Russia can use the participation of Mohammed Alloush, a member of the Syrian radical terrorist group Jaish al-Islam, in the Syria peace talks as a bargaining chip to negotiate the participation of the leader of the Kurdish Democratic Union in the Geneva negotiations, Vitaly Naumkin, director of the Russian Academy of Sciences Institute of Oriental Studies, told TASS on Tuesday
"An element of bargaining is possible," Naumkin said adding that Russia could demand that Kurdish leader Saleh Muslim be invited to Geneva alongside with Mohammed Alloush.
"Russia's position is rather tough. Organizations, which we consider to be terrorist, should not participate in the talks. They just should not be there. We do not feel like making any concessions so far," the expert went on to say.
Naumkin ,however, believes that a compromise is not utterly impossible. "For example, these people may announce that they have changed their platform and pledge that they will not call for creating a Caliphate, etc," he said.
"The Saudis keep saying that they [representatives of the Jaish al-Islam movement] have confirmed a certain evolution [in their stance] although it still seems to be quite doubtful," Naumkin stressed.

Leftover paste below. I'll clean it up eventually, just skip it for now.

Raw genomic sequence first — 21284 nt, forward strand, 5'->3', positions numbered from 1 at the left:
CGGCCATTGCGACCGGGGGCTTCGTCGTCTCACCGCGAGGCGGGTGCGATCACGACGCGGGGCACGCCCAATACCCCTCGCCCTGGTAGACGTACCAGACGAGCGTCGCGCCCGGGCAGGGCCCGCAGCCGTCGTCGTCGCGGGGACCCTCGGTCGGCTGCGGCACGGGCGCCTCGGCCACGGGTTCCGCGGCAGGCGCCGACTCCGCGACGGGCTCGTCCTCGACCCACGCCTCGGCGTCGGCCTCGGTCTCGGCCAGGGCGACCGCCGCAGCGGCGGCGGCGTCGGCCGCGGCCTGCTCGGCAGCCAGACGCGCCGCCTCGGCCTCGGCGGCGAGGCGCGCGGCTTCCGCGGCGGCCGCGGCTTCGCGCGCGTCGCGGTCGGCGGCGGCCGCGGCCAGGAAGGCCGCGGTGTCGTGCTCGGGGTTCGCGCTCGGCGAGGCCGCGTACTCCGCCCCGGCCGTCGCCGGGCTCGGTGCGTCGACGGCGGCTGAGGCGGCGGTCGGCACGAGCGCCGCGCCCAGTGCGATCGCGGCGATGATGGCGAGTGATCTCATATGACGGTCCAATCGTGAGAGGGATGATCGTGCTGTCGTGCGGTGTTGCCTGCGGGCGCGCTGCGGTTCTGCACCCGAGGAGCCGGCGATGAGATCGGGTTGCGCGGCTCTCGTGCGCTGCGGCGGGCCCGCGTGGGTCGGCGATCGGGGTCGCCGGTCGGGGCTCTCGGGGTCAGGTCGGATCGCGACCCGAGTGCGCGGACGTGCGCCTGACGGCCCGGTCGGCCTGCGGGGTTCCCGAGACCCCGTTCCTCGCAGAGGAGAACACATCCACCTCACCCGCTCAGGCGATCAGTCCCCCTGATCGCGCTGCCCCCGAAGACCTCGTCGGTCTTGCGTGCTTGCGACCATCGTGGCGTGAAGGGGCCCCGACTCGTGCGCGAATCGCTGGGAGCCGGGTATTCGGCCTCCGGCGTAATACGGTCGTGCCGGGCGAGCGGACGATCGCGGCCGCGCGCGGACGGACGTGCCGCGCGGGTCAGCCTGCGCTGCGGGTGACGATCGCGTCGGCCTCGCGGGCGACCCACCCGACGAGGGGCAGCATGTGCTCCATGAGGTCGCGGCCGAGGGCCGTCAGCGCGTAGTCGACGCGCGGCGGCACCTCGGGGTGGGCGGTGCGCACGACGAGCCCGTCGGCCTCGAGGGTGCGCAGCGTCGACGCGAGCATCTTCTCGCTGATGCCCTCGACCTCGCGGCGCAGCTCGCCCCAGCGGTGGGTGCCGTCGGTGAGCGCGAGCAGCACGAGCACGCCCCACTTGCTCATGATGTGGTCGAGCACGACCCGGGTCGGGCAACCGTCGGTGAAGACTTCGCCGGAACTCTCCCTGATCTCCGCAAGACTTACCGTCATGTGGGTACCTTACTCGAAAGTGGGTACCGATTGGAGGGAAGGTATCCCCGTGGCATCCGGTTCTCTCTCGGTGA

He did not rule out that the involvement of Jaish al-Islam members in the Syria peace talks could be a topic for discussion at the forthcoming International Syria Support Group in Munich, Germany, on February 11.
"Our partners keep emphasizing that this group operates in southern Syria where moderate [Syrian] opposition is dominating. Therefore, everything there is allegedly all right and no one should be touched," Naumkin told TASS.
"In this respect, Jaish al-Islam may become a source for bargaining while we may come under certain pressure," he stressed.
Naumkin said that another Saudi-backed terrorist organization - Ahrar al-Sham- is unlikely to participate in the Syria peace talks. "They [the representatives of this group] were present at a meeting in Al Riyadh. However, today it is absolutely clear that Ahrar al-Islam is uniting with Al-Qaeda and the Jabhat al-Nusra Front. They are jointly fighting in battles. I believe that no one is going to have any objections because everything is clear," the expert said.
He agreed that some ethnic Kurds were still present at the Geneva talks. "The Kurds have about a dozen very small groups. Ethnic Kurds are members of various opposition forces such as the Syrian National Council, for example, and other groups. But, it's not the point. There are Kurds in the Turkish government as well but that does not mean anything," Naumkin said.
"There is a party, which we consider to be the most influential because it fights against the Islamic State (IS) terrorist group [banned in Russia]," the Russian expert went on to say.
"It is the Democratic Union party of Saleh Muslim. We insist that this influential force take part in the talks," Naumkin stressed.